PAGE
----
Everyone two minutes, someone is sexually assaulted. And that’s just in the United States.
In fact, more than a quarter-million Americans 12 and older are victims of sexual assault, according to RAINN – the Rape, Abuse & Incest National Network.
But when you turn on the television, it seems statistics are even higher. Sexual assault has become such a common writing trope for many different series that when Variety‘s Maureen Ryan sought out looking to do a story on rape and television, the list of producers who avoid gratuitous sexual assault was much easier to generate, because of how small it was.
Not that there isn’t need to bring attention to such violence – it’s just that many in the industry think Hollywood is getting it all wrong, as one veteran female writer who asked not to be named told Ryan.
“For male showrunners, sexual assault is always the go-to when looking for ‘traumatic backstory’ for a female character. You can be sure it will be brought up immediately, like it’s the obvious place to go when fleshing out a female character.”
And even the times where there’s opportunity to showcase the true horror of a rape, like when Sophie Turner’s Sansa Stark was raped by her new husband in HBO’s Game of Thrones, writers just miss the mark. In this case, it seemed the concern was more on the reaction of the other man in the room – Alfie Allen’s Theon Greyjoy – than what Sansa was going through.
“A guy actually came back at me and said, ‘Fine, would you rather have seen (it from Sansa’s point of view)?’ And I said yes, actually. If you’re going to do it, show it, and show it from the (point of view) from the woman, and don’t use it as a way to motivate a male character.”
Some producers are now taking a very proactive approach to cutting down on the number of depictions of sexual assault. Jeremy Slater, an executive producer on Fox’s The Exorcist, told Ryan that when he was looking for people to join the series’ writing room, he knew one thing in sample scripts he read that would immediately put them on the chopping block, calling it a “plague on the industry.”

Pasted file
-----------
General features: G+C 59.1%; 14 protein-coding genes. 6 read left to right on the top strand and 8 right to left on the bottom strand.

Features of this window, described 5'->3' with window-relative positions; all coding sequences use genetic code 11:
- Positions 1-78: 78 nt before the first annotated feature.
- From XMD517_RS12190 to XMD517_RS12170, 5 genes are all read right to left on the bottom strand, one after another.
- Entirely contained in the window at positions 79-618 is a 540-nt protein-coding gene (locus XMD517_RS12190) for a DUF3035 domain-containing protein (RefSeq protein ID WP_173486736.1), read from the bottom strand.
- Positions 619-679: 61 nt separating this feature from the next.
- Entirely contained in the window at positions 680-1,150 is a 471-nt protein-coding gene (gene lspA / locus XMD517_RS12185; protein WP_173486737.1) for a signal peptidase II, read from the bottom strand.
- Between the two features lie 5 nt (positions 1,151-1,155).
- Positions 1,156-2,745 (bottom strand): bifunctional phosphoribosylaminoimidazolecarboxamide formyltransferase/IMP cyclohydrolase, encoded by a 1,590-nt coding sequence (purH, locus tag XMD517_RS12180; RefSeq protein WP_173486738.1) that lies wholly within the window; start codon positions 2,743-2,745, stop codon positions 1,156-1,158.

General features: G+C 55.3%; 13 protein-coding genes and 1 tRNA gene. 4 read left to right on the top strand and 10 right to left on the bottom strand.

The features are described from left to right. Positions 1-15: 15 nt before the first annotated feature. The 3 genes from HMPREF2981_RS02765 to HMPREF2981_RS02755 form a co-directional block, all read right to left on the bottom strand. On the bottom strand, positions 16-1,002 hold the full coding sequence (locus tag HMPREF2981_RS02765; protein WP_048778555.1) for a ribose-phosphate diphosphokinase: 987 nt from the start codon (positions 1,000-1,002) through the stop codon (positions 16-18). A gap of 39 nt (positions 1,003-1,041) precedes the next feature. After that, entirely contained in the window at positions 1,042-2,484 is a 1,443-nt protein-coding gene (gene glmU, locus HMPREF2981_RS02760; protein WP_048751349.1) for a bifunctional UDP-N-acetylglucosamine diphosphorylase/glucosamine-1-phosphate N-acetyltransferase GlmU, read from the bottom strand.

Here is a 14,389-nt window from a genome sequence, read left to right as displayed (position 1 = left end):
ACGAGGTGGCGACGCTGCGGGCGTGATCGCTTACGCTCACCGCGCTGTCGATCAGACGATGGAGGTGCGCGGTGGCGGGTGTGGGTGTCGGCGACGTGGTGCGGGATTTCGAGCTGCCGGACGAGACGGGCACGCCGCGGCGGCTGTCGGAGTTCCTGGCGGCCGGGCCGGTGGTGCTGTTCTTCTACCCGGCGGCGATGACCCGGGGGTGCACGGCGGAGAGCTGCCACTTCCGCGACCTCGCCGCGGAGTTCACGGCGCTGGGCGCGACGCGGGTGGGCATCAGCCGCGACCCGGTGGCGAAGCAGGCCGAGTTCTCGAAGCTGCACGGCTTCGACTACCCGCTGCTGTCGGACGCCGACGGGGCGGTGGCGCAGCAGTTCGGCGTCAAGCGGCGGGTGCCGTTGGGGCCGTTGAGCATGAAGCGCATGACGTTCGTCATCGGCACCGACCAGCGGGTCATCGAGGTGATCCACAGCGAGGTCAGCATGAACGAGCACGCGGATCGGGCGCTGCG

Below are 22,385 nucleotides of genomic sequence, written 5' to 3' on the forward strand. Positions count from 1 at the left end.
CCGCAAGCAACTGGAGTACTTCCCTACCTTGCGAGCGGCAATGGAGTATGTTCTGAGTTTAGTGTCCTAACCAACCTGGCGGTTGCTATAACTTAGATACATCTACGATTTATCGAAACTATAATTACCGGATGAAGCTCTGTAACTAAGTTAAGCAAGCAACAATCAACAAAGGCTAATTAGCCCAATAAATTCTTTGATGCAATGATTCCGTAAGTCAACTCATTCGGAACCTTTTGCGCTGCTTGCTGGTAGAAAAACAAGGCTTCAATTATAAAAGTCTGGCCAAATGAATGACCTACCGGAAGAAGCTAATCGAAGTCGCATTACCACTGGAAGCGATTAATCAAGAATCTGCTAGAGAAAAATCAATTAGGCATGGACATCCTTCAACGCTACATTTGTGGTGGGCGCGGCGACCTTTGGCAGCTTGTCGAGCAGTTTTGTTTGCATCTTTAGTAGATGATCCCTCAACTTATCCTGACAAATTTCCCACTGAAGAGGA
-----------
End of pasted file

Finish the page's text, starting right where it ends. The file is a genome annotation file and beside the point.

“One of my hard-and-fast rules when reading spec scripts was, the second that there was a rape that was used for shock value and that didn’t have any sort of narrative purpose, I threw the script aside. And I was shocked by the number that had it.
“I would say out of those 200 scripts, there were probably 30 or 40 of them that opened with a rape, or had a pretty savage rape at some point.”
Another producer who has embargoed sexual assault is Bryan Fuller, the showrunner of Starz’s upcoming Neil Gaiman series American Gods. Fuller called such writing something that “stains a story” while at the same time “prevents you from being able to celebrate different aspects of sexuality.”
“As an adult, as a gay man, looking at my own sexuality and looking at how complicated it is, it’s hard to project a total experience of that kind of story and not be overwhelmed by the reality that this happens every day. It’s hard for me to evaluate as entertainment.”
But having a handful of producers outright ban non-narrative or unrealistic rape situations isn’t enough, according to many in the industry. Instead, it takes a broader understanding of the long-term effects of such assaults, and the fact that just because someone suffers a traumatic event like this, she is not “damaged goods” for the rest of her life.
Fixing it could simply start by listening to everyone in the writer’s room, especially the women – a group that is often overlooked, at least what one writer told Ryan.
“A lot of the time, the female voice in the room isn’t strong enough, or there are too few women, or the one woman in the room isn’t allowed to express that point of view.
“More female voices are needed, obviously, but what’s also crucial is that men learn how to listen to women and let go of their perceptions. People need to push back against these assumptions about what makes a female character interesting, especially in prestige TV, where these ideas seem to be ever-present.”
To read more of Maureen Ryan’s in-depth exploration of sexual assault in Hollywood, check out her recent story in Variety.
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